When these mobilisations take place in the global South there is especially a tendency to technologize and romanticise the movements. Much of the movements that are built and emerge in a technological spotlight have been labouring in and away from the public eye for years, even centuries.

It is now well accepted that technology and social media play a role in movements through dissemination of stories, the building of momentum and cascades of anger and fury around images and videos shared. But from self-determination struggles like that in Palestine or from the crackdown post the ‘Arab Spring’, it is evident that biopower exacted and managed through different means (of identity cards, biometrics, surveillance, blocking and shutdowns etc.) reveal a terrifying flip side of how technologies of control might in fact play a larger role in shaping the collective future of humanity.

As such the entire domain of movements and the role of technology and social media remains relatively less researched, either because of the sporadic nature of such mobilisations that often fall outside of efforts by civil society and government. Like the Nirbhaya moment in India or the Ni Una Menos protests in Argentina and across Latin America where thousands of people agitated for the rights of women and against sexual violence, the movement is often too vast and the affiliations too complex to be easily understood. In different spaces, online and offline conversations and debates of huge significance and urgency are taking place within movements.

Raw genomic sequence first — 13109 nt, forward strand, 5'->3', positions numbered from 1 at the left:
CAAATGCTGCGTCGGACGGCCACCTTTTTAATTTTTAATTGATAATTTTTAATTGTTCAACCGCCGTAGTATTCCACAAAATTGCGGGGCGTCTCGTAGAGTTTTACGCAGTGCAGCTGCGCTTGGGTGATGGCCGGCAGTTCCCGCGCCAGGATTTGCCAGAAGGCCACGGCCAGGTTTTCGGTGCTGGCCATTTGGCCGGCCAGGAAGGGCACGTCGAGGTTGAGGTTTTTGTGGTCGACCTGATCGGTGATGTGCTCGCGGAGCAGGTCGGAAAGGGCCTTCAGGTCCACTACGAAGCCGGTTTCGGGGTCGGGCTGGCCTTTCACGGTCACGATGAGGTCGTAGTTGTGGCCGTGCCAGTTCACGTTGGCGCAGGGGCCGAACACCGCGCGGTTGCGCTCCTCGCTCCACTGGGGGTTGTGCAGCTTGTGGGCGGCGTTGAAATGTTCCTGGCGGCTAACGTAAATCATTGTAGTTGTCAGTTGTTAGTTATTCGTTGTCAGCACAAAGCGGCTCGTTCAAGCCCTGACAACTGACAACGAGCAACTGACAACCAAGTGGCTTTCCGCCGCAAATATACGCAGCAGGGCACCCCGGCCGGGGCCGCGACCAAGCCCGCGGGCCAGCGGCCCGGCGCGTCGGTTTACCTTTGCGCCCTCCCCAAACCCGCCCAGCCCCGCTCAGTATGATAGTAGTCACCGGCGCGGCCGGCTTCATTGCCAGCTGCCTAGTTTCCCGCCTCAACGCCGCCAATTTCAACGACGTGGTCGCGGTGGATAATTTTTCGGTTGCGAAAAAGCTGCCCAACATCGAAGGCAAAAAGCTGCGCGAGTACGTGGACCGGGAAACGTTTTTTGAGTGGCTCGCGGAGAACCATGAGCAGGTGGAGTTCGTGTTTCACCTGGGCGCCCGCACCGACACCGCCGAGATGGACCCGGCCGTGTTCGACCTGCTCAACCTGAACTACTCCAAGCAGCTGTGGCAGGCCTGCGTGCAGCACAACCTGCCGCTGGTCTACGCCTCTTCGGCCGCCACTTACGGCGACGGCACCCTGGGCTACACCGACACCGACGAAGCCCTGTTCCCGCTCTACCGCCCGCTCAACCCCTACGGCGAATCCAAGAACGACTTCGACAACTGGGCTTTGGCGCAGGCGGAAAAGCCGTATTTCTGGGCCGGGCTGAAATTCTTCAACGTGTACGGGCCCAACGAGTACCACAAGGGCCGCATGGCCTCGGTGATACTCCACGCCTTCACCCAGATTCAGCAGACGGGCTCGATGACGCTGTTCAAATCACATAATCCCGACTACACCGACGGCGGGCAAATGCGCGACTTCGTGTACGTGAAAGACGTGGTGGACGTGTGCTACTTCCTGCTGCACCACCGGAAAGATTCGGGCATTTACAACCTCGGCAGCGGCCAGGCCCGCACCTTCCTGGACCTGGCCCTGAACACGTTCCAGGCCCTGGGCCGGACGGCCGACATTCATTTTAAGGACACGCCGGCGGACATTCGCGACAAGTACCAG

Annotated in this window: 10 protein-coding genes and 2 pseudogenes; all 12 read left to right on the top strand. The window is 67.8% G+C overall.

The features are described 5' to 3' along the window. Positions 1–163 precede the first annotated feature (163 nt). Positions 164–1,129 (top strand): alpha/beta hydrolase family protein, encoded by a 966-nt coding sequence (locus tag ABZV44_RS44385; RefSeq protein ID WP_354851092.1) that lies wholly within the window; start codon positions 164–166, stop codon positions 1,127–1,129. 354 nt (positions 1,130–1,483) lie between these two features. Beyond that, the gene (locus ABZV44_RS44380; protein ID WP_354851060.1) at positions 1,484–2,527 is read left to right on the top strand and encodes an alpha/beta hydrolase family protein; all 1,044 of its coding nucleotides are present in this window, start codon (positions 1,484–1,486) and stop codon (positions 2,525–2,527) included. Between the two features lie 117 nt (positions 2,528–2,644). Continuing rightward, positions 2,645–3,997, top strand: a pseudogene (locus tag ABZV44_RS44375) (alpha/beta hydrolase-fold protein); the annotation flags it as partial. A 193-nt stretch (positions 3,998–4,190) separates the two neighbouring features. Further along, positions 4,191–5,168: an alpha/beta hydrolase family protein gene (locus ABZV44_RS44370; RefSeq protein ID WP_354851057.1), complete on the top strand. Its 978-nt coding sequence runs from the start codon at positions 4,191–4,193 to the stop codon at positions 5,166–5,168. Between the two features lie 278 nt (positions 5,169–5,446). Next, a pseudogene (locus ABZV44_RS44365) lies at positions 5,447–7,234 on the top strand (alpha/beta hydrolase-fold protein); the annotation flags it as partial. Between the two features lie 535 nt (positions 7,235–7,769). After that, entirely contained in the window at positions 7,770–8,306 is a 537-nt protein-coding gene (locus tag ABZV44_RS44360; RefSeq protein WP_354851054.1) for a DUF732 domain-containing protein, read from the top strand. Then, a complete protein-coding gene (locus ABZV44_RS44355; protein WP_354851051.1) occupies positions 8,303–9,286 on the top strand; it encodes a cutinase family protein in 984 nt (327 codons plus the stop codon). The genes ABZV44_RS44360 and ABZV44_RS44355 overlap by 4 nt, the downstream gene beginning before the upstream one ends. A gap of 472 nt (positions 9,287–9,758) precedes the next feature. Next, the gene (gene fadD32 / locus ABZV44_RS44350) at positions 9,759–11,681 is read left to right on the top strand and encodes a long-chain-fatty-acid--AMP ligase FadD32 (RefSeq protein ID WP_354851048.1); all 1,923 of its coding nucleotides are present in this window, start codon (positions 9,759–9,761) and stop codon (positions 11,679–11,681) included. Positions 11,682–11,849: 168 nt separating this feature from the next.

• How can feminists be reconciled with demands for death penalty for rapists and offenders, while knowing that incarceration unfairly impacts those vulnerable and already discriminated against?
  • How does a movement increasingly fractured within itself (divisions between lesbian, gay, bisexual and transgender, intersex and gender non conforming people in particular) begin to explain the deep fissures between the groups and to find new communities?
  • How does a struggle for self determination of people (whether the Kurdish movement, or people in Palestine, Manipur or Kashmir) find its own vocabulary for questions around gender and sexuality within their own practice and politics?

It is in the new spaces and openings produced by movements that changes in habits and discourse become possible, and it is here too that research and writing could (and does) play a productive role that enhances the potential of movements for change.